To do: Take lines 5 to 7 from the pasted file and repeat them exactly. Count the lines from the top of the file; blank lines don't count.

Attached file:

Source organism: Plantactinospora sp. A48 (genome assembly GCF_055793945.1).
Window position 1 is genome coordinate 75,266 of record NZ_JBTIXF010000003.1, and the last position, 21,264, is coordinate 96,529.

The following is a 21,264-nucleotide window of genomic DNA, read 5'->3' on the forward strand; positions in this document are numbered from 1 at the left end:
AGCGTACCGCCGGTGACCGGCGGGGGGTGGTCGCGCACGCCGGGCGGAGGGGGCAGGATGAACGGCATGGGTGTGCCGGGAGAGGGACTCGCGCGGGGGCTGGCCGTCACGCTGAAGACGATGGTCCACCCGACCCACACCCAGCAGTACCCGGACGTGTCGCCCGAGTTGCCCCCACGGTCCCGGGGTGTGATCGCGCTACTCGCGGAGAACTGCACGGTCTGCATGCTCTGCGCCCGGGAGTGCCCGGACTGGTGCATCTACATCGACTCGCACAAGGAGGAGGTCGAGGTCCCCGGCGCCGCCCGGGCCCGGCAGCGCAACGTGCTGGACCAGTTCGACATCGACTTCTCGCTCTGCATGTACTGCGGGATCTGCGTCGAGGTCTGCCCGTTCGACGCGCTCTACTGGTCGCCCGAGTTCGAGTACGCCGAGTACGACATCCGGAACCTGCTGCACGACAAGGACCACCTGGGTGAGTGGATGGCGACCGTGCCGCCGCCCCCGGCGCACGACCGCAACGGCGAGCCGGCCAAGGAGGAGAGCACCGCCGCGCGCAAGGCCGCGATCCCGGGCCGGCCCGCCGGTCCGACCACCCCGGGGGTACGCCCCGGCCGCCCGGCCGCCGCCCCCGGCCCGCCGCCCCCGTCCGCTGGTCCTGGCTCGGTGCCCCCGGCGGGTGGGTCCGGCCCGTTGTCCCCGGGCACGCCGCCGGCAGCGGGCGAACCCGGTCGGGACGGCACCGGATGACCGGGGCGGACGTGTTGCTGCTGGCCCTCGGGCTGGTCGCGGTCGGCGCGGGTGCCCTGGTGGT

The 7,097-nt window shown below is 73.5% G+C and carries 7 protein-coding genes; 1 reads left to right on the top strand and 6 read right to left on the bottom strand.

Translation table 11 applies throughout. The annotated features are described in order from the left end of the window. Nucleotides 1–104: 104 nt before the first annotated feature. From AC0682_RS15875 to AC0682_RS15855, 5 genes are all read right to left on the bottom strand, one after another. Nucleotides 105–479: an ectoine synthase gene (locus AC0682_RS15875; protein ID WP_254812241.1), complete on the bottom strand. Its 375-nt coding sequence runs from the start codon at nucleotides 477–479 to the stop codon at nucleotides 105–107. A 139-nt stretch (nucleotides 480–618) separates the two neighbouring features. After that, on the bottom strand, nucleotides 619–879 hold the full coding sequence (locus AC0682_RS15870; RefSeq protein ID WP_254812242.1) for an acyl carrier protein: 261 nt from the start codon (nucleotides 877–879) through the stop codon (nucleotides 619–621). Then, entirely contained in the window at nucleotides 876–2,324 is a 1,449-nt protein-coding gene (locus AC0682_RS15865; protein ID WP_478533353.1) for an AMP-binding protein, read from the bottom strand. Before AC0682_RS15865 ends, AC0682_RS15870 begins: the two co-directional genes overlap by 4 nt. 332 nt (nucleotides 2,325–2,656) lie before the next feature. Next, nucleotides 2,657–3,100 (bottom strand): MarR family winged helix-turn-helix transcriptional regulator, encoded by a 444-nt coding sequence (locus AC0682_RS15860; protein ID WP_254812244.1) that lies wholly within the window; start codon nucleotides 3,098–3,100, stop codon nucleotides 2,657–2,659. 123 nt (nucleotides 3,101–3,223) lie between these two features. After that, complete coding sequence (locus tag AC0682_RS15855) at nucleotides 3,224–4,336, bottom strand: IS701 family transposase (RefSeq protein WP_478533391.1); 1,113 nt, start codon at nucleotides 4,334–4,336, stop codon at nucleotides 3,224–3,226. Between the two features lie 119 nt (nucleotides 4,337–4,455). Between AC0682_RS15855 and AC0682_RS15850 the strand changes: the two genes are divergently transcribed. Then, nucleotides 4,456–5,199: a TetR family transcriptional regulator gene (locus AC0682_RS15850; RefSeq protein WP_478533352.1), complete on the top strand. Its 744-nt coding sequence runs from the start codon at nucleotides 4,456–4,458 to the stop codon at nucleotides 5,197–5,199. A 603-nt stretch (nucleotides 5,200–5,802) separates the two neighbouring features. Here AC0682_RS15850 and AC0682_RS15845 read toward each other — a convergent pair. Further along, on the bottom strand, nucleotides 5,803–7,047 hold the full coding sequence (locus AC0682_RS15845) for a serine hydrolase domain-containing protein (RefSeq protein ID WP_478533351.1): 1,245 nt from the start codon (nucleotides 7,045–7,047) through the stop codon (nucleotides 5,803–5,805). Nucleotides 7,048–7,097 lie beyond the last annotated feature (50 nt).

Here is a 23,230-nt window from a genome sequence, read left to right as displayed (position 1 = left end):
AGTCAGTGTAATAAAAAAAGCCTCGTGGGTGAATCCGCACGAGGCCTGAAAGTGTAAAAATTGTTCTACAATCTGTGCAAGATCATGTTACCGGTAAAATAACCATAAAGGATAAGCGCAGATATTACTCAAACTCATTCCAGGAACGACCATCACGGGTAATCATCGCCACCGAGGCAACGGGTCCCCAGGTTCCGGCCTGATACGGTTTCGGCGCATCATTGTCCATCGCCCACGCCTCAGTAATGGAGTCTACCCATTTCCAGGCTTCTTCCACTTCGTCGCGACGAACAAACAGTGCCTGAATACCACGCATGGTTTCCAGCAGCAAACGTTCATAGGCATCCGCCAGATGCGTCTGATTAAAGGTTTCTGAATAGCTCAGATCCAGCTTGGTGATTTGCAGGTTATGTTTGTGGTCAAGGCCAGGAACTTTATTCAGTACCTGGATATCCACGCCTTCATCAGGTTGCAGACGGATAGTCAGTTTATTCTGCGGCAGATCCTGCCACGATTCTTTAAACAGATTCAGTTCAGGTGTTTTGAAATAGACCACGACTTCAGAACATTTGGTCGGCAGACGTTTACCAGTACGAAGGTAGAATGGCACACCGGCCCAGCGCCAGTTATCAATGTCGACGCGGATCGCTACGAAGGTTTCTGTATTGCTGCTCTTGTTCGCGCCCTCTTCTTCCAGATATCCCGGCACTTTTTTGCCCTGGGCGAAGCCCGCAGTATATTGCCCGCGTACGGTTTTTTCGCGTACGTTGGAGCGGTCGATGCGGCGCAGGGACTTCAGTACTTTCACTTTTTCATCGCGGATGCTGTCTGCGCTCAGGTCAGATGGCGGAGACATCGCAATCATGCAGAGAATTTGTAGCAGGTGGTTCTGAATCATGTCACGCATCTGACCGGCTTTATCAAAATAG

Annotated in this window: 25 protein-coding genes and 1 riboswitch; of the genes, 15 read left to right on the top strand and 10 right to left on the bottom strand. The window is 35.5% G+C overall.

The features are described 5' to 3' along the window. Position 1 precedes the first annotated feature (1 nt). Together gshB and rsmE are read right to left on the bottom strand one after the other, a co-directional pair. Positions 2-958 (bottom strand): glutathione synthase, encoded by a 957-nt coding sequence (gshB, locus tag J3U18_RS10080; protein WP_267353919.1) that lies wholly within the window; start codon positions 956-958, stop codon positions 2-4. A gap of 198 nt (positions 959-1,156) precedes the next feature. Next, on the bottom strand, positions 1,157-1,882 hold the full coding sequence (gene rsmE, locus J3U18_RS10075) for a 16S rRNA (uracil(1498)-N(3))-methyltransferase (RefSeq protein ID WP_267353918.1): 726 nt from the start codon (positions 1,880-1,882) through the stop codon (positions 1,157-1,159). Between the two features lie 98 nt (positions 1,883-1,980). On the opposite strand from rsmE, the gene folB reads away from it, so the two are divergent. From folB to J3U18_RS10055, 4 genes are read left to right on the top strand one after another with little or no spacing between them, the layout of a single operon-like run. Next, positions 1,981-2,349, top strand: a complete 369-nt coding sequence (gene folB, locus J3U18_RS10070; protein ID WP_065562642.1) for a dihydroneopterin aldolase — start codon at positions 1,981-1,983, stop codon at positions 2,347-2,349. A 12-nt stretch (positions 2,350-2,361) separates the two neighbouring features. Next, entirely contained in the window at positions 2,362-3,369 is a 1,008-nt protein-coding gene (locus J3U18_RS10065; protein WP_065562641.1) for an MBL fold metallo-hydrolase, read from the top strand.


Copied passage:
The 7,097-nt window shown below is 73.5% G+C and carries 7 protein-coding genes; 1 reads left to right on the top strand and 6 read right to left on the bottom strand.

Translation table 11 applies throughout. The annotated features are described in order from the left end of the window. Nucleotides 1–104: 104 nt before the first annotated feature. From AC0682_RS15875 to AC0682_RS15855, 5 genes are all read right to left on the bottom strand, one after another. Nucleotides 105–479: an ectoine synthase gene (locus AC0682_RS15875; protein ID WP_254812241.1), complete on the bottom strand. Its 375-nt coding sequence runs from the start codon at nucleotides 477–479 to the stop codon at nucleotides 105–107. A 139-nt stretch (nucleotides 480–618) separates the two neighbouring features. After that, on the bottom strand, nucleotides 619–879 hold the full coding sequence (locus AC0682_RS15870; RefSeq protein ID WP_254812242.1) for an acyl carrier protein: 261 nt from the start codon (nucleotides 877–879) through the stop codon (nucleotides 619–621). Then, entirely contained in the window at nucleotides 876–2,324 is a 1,449-nt protein-coding gene (locus AC0682_RS15865; protein ID WP_478533353.1) for an AMP-binding protein, read from the bottom strand. Before AC0682_RS15865 ends, AC0682_RS15870 begins: the two co-directional genes overlap by 4 nt. 332 nt (nucleotides 2,325–2,656) lie before the next feature. Next, nucleotides 2,657–3,100 (bottom strand): MarR family winged helix-turn-helix transcriptional regulator, encoded by a 444-nt coding sequence (locus AC0682_RS15860; protein ID WP_254812244.1) that lies wholly within the window; start codon nucleotides 3,098–3,100, stop codon nucleotides 2,657–2,659. 123 nt (nucleotides 3,101–3,223) lie between these two features. After that, complete coding sequence (locus tag AC0682_RS15855) at nucleotides 3,224–4,336, bottom strand: IS701 family transposase (RefSeq protein WP_478533391.1); 1,113 nt, start codon at nucleotides 4,334–4,336, stop codon at nucleotides 3,224–3,226. Between the two features lie 119 nt (nucleotides 4,337–4,455). Between AC0682_RS15855 and AC0682_RS15850 the strand changes: the two genes are divergently transcribed. Then, nucleotides 4,456–5,199: a TetR family transcriptional regulator gene (locus AC0682_RS15850; RefSeq protein WP_478533352.1), complete on the top strand. Its 744-nt coding sequence runs from the start codon at nucleotides 4,456–4,458 to the stop codon at nucleotides 5,197–5,199. A 603-nt stretch (nucleotides 5,200–5,802) separates the two neighbouring features. Here AC0682_RS15850 and AC0682_RS15845 read toward each other — a convergent pair. Further along, on the bottom strand, nucleotides 5,803–7,047 hold the full coding sequence (locus AC0682_RS15845) for a serine hydrolase domain-containing protein (RefSeq protein ID WP_478533351.1): 1,245 nt from the start codon (nucleotides 7,045–7,047) through the stop codon (nucleotides 5,803–5,805). Nucleotides 7,048–7,097 lie beyond the last annotated feature (50 nt).

Here is a 23,230-nt window from a genome sequence, read left to right as displayed (position 1 = left end):